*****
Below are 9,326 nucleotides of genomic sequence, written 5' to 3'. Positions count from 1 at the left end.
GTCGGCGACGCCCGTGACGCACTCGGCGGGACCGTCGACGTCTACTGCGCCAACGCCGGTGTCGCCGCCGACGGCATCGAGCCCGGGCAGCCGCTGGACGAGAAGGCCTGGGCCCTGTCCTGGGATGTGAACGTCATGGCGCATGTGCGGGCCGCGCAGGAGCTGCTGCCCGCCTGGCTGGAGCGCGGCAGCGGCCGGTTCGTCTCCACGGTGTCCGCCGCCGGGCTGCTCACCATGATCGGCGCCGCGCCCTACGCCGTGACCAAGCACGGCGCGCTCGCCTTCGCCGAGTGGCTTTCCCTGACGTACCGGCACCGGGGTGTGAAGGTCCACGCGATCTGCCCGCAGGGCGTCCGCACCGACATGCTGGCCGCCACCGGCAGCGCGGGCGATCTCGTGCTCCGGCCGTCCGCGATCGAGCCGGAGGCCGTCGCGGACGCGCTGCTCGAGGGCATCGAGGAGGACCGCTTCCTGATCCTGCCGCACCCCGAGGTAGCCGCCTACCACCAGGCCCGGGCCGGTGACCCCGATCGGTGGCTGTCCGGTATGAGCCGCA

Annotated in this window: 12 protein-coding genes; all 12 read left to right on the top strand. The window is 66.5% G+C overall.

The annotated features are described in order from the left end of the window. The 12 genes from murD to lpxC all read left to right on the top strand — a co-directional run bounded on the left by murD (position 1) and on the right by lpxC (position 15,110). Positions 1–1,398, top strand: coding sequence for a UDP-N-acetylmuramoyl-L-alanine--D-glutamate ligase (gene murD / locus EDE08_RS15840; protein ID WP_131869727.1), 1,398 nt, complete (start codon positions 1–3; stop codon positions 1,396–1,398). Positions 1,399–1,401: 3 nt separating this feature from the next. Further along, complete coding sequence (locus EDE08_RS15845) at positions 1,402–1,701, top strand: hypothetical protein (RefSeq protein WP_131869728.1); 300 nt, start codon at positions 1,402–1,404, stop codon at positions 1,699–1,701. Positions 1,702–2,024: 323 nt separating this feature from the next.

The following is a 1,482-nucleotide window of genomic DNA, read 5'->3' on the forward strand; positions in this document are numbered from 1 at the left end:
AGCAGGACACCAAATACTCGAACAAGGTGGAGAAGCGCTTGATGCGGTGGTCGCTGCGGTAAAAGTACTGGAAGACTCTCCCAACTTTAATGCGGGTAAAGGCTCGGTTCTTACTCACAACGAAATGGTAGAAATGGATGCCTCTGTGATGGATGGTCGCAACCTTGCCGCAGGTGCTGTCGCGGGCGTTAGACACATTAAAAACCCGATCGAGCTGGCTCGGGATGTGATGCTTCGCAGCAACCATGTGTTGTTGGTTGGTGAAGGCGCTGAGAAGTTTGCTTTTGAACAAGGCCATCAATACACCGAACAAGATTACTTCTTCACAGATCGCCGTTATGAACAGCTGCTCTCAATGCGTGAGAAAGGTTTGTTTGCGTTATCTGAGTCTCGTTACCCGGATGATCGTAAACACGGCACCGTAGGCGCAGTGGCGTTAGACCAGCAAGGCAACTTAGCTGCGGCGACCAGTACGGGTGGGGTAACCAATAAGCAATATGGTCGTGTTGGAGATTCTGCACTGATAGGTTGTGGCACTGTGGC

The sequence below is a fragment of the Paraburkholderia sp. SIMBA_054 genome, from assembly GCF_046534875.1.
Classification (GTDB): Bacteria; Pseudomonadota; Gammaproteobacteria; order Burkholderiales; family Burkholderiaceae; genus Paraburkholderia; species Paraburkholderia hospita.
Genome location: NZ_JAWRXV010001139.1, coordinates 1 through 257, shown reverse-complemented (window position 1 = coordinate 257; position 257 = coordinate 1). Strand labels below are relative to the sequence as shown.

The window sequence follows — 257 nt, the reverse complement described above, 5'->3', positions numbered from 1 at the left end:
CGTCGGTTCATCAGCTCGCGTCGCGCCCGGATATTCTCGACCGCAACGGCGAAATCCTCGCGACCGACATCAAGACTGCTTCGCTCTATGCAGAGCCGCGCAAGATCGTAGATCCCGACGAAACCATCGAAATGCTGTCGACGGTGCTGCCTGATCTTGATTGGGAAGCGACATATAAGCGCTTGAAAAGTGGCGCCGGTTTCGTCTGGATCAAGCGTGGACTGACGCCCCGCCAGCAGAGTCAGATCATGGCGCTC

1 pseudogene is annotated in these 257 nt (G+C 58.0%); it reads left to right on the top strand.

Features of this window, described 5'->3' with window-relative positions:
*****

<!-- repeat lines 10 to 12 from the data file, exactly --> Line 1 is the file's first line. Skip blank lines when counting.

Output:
The window sequence follows — 257 nt, the reverse complement described above, 5'->3', positions numbered from 1 at the left end:
CGTCGGTTCATCAGCTCGCGTCGCGCCCGGATATTCTCGACCGCAACGGCGAAATCCTCGCGACCGACATCAAGACTGCTTCGCTCTATGCAGAGCCGCGCAAGATCGTAGATCCCGACGAAACCATCGAAATGCTGTCGACGGTGCTGCCTGATCTTGATTGGGAAGCGACATATAAGCGCTTGAAAAGTGGCGCCGGTTTCGTCTGGATCAAGCGTGGACTGACGCCCCGCCAGCAGAGTCAGATCATGGCGCTC

1 pseudogene is annotated in these 257 nt (G+C 58.0%); it reads left to right on the top strand.